Top marks for the brilliant main feature and excellent booklet to accompany it, but what this release really needed to accompany the film was a quality documentary or two. Flipside are capable of this, just check out the wonderful package for Deep End! With The Black Panther we only get an unconnected short film entitled "Recluse" which despite winning awards didn't really do it for me. As for the main feature, it is an amazing lost gem, a real treat to discover this, and I hope the BFI keep unearthing such delights.
6 of 6 people found the following review helpful
on 17 July 2012
I just want to endorse what others have written about the quality of the film and the quality of the image and sound on the discs. They're excellent and all kudos should go to the BFI for rescuing this film from totally undeserved obscurity.
2 of 2 people found the following review helpful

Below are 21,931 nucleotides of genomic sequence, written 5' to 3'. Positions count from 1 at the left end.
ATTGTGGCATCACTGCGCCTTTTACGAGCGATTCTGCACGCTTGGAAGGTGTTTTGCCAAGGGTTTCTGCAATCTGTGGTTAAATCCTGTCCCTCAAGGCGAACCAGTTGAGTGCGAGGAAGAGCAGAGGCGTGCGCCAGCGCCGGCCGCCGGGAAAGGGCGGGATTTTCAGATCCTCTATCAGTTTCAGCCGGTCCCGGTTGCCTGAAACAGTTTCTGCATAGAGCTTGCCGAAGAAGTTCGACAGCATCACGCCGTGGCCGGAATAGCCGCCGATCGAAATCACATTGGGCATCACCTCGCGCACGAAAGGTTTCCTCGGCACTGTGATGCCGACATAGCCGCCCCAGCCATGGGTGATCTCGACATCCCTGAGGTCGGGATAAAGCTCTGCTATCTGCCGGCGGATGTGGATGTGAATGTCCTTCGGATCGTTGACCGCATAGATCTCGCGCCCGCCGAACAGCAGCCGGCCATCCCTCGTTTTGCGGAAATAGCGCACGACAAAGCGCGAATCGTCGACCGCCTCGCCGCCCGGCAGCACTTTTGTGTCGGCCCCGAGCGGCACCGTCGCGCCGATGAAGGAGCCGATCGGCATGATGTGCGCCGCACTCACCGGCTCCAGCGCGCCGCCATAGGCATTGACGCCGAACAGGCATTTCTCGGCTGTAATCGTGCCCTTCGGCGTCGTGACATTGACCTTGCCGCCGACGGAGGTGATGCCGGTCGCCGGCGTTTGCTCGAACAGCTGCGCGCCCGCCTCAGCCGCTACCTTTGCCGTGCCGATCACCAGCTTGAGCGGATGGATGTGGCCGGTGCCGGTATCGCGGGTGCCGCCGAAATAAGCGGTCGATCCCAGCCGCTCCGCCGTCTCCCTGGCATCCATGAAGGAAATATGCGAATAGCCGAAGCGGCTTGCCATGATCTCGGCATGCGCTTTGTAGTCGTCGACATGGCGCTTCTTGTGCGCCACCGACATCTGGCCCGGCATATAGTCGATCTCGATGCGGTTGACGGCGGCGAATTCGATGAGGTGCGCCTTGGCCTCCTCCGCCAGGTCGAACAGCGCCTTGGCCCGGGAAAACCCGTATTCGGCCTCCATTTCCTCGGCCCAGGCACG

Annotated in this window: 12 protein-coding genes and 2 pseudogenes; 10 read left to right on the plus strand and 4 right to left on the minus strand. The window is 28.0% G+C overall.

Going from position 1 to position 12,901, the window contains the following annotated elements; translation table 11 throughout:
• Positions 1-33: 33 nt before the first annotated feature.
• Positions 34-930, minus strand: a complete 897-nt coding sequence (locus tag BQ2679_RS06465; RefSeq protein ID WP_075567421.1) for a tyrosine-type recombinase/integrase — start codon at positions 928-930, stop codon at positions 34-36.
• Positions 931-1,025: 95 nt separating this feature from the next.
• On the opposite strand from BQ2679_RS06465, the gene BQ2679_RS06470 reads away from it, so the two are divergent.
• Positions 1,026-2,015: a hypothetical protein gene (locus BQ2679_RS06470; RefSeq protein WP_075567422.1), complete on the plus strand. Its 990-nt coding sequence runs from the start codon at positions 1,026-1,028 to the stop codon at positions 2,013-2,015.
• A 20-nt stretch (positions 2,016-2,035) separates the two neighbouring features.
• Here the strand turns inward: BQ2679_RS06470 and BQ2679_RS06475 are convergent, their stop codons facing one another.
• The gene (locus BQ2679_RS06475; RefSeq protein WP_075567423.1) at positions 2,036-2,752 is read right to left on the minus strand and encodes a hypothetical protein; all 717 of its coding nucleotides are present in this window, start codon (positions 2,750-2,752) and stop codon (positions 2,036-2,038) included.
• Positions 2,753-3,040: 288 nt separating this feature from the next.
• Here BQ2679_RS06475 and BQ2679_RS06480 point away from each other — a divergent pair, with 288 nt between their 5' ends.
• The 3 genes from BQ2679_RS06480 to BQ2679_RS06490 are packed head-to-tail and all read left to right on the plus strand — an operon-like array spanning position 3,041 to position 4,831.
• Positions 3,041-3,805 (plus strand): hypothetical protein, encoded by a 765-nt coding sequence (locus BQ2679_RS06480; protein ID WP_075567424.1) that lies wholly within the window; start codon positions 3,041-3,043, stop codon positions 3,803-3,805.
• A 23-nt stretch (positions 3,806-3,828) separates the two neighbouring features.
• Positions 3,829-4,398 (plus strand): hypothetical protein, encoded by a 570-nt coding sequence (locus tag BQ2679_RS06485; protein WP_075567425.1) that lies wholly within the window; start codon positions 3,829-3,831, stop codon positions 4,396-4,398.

Originally intended as a fictional psychological thriller before its distributors insisted the script be reworked around a notorious real case, The Black Panther was probably the most demonised British film of the 70s. Banned in many parts of the country and then pulled completely from UK screens shortly after release in 1977 and only given a brief video release, it disappeared for three-and-a-half decades after a self-righteous media frenzy about it tastelessly exploiting the then notorious kidnapping and death of heiress Lesley Whittle and murder of three postmasters at the hands of Donald Neilson that most of those same papers and news outlets had ruthlessly exploited and possibly exacerbated to boost their circulation and ratings. The timing (it opened the day after Christmas) and attempts to get Whittle’s family’s approval were certainly ill-judged, but the only moment in the film that feels genuinely exploitative is a brief bit of nudity, an unnecessary touch in a film that otherwise scrupulously avoids the lurid. Indeed, far from being a crude exploitation film, it remains at a dispassionate remove, allowing the events to speak for themselves in a low key almost drama documentary recounting of the known facts at the time (the screenplay was completely rewritten by Michael Armstrong and every detail meticulously checked by lawyers) that avoids editorialising, explaining or special pleading to simply observe the bungled crimewave. It’s a lean script with little dialogue, no big character scenes or attempt to get inside Neilson’s head, instead following the ex-soldier as he trains, meticulously plans and hopelessly bungles post office robberies inbetween running his family like a bullying sergeant major giving hopeless recruits an ear-lashing over imagined infractions of discipline before moving on to bungle a bigger crime.